Tom's relief at avoiding the possible humiliation of defeat dissipated when it became clear exactly what working with Barry was to be like. There would be meetings at eight- fifteen every Tuesday morning in which they would discuss all ongoing union-related issues with the other seven members of the branch executive committee. Tom's role included preparing the agenda for any meeting and recording all action points. In order to maintain branch unity and strength, the two of them would visit two of the college's programme areas each week to meet with their members for an hour. This allowed them to detect all rumblings in all areas of the college. Barry insisted that a newsletter must go out twice a term, and Tom was expected to draft at least two or three articles for each one. On top of this were the individual cases which periodically came his way, in which he might have to spend hours with a member who was accused of incompetence, or who was taking out a grievance against his manager for bullying. But Barry had further ways of extending the work beyond the official hours. He was also a member of the union's national and regional executives and thought it essential that Tom should find out where they stood in the context of the wider issues facing the sector. He would check his voicemail to hear, "Tom, it's Barry – there's a regional meeting on Saturday from ten till one, I'll see you in front of Boots at Kings Cross at nine-thirty"; or "Tom, it's Barry – there's a conference on strategy for defending pensions in a couple of weeks, I think we both need to be there, and I've sent our names to the national officer who's running it." Only once did Tom ever dare to refuse, claiming that he had a longstanding commitment to take his mother out for her birthday on the weekend of a demonstration to save a college in Essex from partial closure. This felt more justifiable than the real reason of having organised a key tennis match which he needed to win to avoid sinking into league three for the first time. Barry didn't like tennis.
The problem Tom found in dealing with Barry was not that he was fearsome or intimidating so much as that he was so enthusiastically committed that any refusal resulted in the sense of guilt one might have at disappointing a child. Barry wasn't naïve, but he had the belief normally associated with youthful idealism, and it was uncomfortable to know you were letting him down. It also generated an unpleasant self- awareness in Tom, a sense of the distance between his philosophical critique of policies which damage education and his readiness to oppose. He never quite knew which motive was the stronger, but every time he got up on Saturday morning to travel up the Northern Line for some excruciating trawl through the woes of London's secondary education system, he knew it wasn't virtue which lay behind it.
The eighteen minutes pass, and the second of his six new emails is from Barry.
Dickie wants to meete. Droop inot my office and lets hav a word.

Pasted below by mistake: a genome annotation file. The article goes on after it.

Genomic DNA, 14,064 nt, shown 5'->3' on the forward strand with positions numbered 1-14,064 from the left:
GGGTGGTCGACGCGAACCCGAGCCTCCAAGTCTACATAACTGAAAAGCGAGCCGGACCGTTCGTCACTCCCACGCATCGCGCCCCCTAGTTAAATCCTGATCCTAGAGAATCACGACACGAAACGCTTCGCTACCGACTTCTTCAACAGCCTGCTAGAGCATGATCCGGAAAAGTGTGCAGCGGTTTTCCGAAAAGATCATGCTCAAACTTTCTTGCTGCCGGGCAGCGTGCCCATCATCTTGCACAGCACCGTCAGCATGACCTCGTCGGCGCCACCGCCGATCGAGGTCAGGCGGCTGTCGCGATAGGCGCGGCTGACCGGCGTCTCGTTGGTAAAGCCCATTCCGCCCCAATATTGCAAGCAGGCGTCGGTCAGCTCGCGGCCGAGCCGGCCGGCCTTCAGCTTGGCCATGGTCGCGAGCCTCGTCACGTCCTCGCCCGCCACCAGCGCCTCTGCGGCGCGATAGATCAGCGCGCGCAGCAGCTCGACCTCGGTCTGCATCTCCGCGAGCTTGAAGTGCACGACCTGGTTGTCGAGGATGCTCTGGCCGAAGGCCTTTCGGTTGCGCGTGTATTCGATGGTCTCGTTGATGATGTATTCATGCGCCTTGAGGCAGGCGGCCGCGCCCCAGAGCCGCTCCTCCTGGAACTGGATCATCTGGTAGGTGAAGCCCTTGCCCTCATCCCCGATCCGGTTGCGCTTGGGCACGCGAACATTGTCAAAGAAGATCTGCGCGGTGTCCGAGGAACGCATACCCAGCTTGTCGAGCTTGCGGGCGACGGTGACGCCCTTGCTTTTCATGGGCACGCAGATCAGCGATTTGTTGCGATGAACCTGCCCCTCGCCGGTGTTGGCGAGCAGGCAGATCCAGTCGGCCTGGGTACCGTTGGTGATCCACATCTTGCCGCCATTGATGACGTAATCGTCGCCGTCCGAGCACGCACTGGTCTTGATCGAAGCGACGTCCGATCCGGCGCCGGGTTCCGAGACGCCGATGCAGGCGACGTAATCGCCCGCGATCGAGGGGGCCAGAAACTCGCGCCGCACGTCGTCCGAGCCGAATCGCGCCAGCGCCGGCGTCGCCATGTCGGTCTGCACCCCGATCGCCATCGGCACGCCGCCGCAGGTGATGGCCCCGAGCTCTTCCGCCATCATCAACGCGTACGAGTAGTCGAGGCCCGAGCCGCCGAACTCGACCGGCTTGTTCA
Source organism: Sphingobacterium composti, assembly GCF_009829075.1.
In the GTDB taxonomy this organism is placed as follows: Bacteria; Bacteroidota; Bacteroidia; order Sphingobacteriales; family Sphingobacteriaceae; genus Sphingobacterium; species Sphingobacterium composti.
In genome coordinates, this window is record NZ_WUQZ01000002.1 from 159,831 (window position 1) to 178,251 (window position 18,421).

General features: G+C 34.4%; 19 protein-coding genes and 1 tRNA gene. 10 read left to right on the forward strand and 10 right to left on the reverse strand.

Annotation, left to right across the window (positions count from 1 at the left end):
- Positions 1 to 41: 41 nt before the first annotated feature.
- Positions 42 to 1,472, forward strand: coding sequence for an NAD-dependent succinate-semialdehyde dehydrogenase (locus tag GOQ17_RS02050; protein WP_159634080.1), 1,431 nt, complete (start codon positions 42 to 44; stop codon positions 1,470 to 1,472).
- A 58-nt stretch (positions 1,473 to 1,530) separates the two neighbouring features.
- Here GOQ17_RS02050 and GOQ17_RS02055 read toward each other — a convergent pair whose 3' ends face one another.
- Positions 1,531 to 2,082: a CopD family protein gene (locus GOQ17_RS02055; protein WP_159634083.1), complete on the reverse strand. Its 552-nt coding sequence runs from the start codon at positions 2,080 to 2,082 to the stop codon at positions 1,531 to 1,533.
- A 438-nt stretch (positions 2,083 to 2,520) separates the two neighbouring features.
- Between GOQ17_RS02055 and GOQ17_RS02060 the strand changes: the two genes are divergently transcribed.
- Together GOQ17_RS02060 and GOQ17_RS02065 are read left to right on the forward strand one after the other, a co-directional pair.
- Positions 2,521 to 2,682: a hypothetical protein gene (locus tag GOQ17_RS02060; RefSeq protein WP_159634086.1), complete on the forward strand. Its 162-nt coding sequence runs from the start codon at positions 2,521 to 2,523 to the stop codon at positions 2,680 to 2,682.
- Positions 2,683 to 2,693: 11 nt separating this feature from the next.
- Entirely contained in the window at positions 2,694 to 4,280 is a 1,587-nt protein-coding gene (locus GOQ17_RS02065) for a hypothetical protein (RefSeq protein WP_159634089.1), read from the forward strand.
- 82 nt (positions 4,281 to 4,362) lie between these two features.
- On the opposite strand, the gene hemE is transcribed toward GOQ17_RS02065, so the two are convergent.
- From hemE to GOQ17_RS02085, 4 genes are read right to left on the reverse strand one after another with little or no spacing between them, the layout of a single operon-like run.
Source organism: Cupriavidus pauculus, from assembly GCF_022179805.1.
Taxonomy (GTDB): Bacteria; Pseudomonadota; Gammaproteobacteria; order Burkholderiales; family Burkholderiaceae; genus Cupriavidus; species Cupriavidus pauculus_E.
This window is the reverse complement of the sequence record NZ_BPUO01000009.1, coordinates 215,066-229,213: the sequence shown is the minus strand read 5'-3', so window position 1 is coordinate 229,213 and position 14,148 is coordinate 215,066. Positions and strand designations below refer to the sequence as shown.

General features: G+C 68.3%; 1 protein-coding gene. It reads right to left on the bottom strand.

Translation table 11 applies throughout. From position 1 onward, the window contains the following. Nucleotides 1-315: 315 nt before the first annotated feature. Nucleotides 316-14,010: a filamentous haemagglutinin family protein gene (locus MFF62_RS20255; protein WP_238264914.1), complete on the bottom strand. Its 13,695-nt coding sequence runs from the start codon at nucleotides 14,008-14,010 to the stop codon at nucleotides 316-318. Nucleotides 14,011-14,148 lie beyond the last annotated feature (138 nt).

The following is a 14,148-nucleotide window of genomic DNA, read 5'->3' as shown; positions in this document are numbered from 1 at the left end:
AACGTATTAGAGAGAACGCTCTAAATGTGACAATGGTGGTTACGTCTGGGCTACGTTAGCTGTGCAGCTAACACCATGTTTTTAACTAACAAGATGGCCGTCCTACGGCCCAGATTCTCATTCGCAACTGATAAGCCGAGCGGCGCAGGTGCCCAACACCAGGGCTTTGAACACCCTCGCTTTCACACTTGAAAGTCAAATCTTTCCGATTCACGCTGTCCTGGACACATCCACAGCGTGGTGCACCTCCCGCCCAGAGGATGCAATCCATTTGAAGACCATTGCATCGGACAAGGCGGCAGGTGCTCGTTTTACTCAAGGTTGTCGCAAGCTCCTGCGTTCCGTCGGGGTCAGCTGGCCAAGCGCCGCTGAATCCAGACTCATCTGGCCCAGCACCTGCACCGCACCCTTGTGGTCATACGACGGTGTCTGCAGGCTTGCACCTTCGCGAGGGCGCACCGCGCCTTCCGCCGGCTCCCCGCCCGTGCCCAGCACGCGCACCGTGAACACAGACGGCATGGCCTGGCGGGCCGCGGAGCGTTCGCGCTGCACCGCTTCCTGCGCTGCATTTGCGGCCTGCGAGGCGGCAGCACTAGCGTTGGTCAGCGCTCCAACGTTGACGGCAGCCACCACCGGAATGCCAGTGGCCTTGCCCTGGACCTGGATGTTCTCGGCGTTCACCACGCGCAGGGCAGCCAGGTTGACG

Tom is relieved that his weekend remains intact, but he rolls his eyes at the thought of meeting with the principal in the first week of the academic year. Whenever Dickie asks to see them it is a bad sign. He has an unconcealed loathing for the union, which he must overcome for the regular fortnightly meetings. He never meets them more often unless he has to. Given all the jobs being cut elsewhere across London, Tom fears this may be the only reason he would summon them. Better to find out Barry's thoughts on this sooner rather than later, and he walks down the two flights of stairs to the English department.
Barry habitually sat in only two positions. The first was when he had his face four inches from his monitor as he belted out some message to the union members or a press notice so replete with misspellings that only a former journalist could have written it. The second was when the chair was in the reclining position as he marked the essays of his communications students or provided searing Marxist analysis of contemporary events. At sixty-two, he still retained hints of the physique of a former near-athlete who had failed a rugby league trial for his local professional team when he was seventeen. Now he never even mounted his exercise bike, but there was a smooth efficiency to his movements and no sagging excess visible on his face.
When Tom enters, he is playing with his reading glasses and smiling at the report he is reading on the BBC website about a Conservative donor caught by an undercover journalist advising her not only on how to set up an account in Cyprus but also offering to take her out for dinner to explain the details.
"Hi, right, let's go," says Barry in a Yorkshire accent uncorrupted by thirty years of life in west London.
Tom follows him out of the room, but instead of heading towards the union's office, they turn towards the management offices, and Tom stops him.
"We're going to see him now?"
"Why not? He said to come along for a quick chat just to sort out a couple of issues before term starts. Let's see what he wants."
"Since when is he this informal?"
"Never. That's why we need to see what's up."
They enter the outer office where four secretaries coordinate the meetings of the principal and the vice principal. This room is trying so desperately hard to look like a sophisticated office that it never does anything more than advertise its own cheapness. The unpleasant, hard-wearing carpets and the oak-effect furniture are home to four women whose dress sense is far more influenced by the casual indifference of the teachers than they realise. None of them ever achieves the business-like sharpness they seek.
Bella, Dickie's secretary, greets them and opens the door into the principal's office to tell him they have arrived. Tom can't hear the response, but she comes back out and has them sit down on the Ikea sofa for ten minutes before Dickie opens the door himself and asks them in. Tom isn't sure if this is a strategy to emphasise his power or if he just wants to give the impression of being busy. It never even occurs to Tom that there may be a genuine reason for the wait.
Dickie's expensive, tailored suit hangs remarkably well from the sloping shoulders of his five-foot-five-inch frame. Jacket and trousers taper neatly around the various bulges, almost hiding the improbably round potbelly. He asks them about their summer breaks and welcomes them back with all the conviction of someone who doesn't mean a word of what he says.
Excerpted from A Moment More Sublime by Stephen Grant. Copyright © 2014 Stephen Grant. Excerpted by permission of Upper West Side Philosophers, Inc..